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Sen. John Thune says he could offer GOP more than just a fresh face in 2012
A more central question for Thune is whether Republicans who berate Obama for having no executive or business experience would anoint another senator with no executive or business experience.
But Thune said that "if you can effectively articulate a vision for where you want to lead this country and you have a demonstrated record of being in the fight, of being in the arena, of being in the trenches - and I do, and yes it's been in the Senate - then I think that's also a compelling narrative."
During his third term as South Dakota's lone House member, he explored a run for governor in 2002, and he was heavily favored to win. Instead, he decided to challenge Sen. Tim Johnson (D-S.D.). Thune lost by 524 votes.
Two years later, with the urging of White House political mastermind Karl Rove, Thune challenged Daschle in what became 2004's marquee Senate race.
"He never flinched," said Dick Wadhams, Thune's campaign manager. "Anybody who doubts how tough he is and what a steely resolve he has should just look at his decision to get up off the mat following a very bitter and contentious loss for the U.S. Senate in 2002 and decide to run against a much more powerful and much tougher opponent like Tom Daschle."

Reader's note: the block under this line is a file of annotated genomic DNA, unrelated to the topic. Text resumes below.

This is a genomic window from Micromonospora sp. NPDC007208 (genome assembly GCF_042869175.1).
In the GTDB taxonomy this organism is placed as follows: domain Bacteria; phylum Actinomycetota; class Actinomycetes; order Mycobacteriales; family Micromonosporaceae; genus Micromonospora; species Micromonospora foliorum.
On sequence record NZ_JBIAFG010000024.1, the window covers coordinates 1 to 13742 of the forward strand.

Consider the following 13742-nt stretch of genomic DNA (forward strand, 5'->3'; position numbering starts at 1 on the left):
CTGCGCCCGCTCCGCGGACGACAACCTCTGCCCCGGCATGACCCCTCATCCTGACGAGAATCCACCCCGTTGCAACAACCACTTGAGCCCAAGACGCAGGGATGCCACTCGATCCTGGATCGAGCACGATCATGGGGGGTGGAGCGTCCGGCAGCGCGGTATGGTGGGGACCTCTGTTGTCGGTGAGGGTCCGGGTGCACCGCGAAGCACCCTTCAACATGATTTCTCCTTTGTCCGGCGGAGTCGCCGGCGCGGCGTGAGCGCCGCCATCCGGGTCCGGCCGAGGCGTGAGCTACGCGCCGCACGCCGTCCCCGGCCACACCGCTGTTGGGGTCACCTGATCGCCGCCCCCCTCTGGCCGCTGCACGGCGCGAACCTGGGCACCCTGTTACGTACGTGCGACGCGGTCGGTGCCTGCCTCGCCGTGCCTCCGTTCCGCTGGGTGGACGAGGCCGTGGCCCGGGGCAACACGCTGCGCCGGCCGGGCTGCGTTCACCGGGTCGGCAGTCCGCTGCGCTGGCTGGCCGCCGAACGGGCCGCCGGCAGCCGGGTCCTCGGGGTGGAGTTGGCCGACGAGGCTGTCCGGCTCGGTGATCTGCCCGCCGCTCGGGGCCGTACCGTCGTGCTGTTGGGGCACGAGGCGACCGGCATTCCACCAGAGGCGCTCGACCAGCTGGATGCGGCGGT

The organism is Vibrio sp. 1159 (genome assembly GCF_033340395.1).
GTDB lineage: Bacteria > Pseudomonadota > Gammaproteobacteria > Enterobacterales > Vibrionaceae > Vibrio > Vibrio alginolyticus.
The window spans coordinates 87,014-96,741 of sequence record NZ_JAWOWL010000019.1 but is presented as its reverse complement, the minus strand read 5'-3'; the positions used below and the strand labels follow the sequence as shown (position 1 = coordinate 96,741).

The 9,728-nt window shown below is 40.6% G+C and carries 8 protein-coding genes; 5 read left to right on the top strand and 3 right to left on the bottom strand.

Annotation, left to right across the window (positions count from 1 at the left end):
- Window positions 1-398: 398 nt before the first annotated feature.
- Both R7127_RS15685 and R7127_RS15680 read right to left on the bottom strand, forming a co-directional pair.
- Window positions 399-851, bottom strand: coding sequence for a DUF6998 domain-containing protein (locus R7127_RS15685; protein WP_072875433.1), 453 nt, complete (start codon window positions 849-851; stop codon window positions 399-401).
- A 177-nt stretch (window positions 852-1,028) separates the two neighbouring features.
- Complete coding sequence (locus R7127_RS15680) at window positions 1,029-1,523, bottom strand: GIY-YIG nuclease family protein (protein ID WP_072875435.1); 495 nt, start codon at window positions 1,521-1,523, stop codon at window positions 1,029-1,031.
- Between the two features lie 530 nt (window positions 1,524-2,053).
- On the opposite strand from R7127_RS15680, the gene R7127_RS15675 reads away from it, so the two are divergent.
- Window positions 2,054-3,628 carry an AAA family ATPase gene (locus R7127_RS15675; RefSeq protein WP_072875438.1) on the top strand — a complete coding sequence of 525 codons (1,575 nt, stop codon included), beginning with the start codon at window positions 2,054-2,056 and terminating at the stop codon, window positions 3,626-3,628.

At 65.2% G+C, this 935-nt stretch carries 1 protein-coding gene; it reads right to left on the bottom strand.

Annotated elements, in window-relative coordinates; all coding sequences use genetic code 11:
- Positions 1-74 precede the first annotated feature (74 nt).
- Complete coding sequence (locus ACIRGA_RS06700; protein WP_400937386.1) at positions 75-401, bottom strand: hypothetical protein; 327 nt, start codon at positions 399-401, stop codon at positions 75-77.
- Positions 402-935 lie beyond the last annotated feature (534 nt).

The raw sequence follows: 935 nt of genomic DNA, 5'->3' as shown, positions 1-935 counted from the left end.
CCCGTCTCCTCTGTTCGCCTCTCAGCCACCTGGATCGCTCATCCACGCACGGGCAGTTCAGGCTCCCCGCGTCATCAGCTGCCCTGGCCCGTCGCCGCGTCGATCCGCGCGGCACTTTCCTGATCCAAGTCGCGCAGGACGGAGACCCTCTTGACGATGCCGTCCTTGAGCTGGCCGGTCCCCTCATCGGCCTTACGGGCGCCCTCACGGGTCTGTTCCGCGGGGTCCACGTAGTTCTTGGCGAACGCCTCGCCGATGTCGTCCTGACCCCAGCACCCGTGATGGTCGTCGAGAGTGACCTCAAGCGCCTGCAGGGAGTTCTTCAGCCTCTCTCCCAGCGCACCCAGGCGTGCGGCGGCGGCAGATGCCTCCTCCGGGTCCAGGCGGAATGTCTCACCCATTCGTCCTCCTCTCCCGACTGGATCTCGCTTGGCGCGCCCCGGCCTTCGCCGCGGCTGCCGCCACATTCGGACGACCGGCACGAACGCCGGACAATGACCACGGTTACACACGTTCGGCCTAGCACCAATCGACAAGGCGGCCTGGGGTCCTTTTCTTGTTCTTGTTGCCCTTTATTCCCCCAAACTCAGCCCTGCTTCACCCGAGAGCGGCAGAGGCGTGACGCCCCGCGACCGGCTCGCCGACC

Thune is presenting himself as a simple leader for complex times, a foil to Obama in the mold of Ronald Reagan. He has made his "Midwestern values" - living within his means and pulling his own weight - a centerpiece of his political narrative.
At the Conservative Political Action Conference, he mused about these values as he told the story of his grandfather arriving from Norway in 1906. When he reached American shores, Thune said, the only words he knew in English were "apple pie" and "coffee." At Ellis Island, immigration officials thought his name would be too hard to pronounce, so Nicolai Gjelsvik became Nick Thune. He moved to South Dakota to help build the railroad. After he and his brother saved enough money, they started a merchandising company and then opened a hardware store.
John Thune was raised in the small town of Murdo, S.D., where he was a star basketball player in high school. An evangelical Christian, Thune graduated from Biola, a small religious university in California, and received a master's in business administration at the University of South Dakota.
He quickly established his political roots back home, first as a legislative aide to Sen. James Abdnor and then as executive director of the state Republican Party. In 1996, as an underdog in his first congressional race, he beat the lieutenant governor in the Republican primary and won election to South Dakota's at-large House seat. He served three terms before running against Johnson.
Thune has used his biography to draw contrasts with his would-be rivals for the GOP presidential nomination.
"It's fair to say that I don't have the same national name recognition that some of my more famous Republican colleagues have," he said in his CPAC speech. "I've never had a book signing. I've been to Iowa plenty of times, but it's usually on the way to South Dakota. And the closest I've come to being on a reality TV show is C-SPAN's live coverage of the Senate floor."
Democrats and some of Thune's colleagues question whether the senator's simplicity masks a shallowness.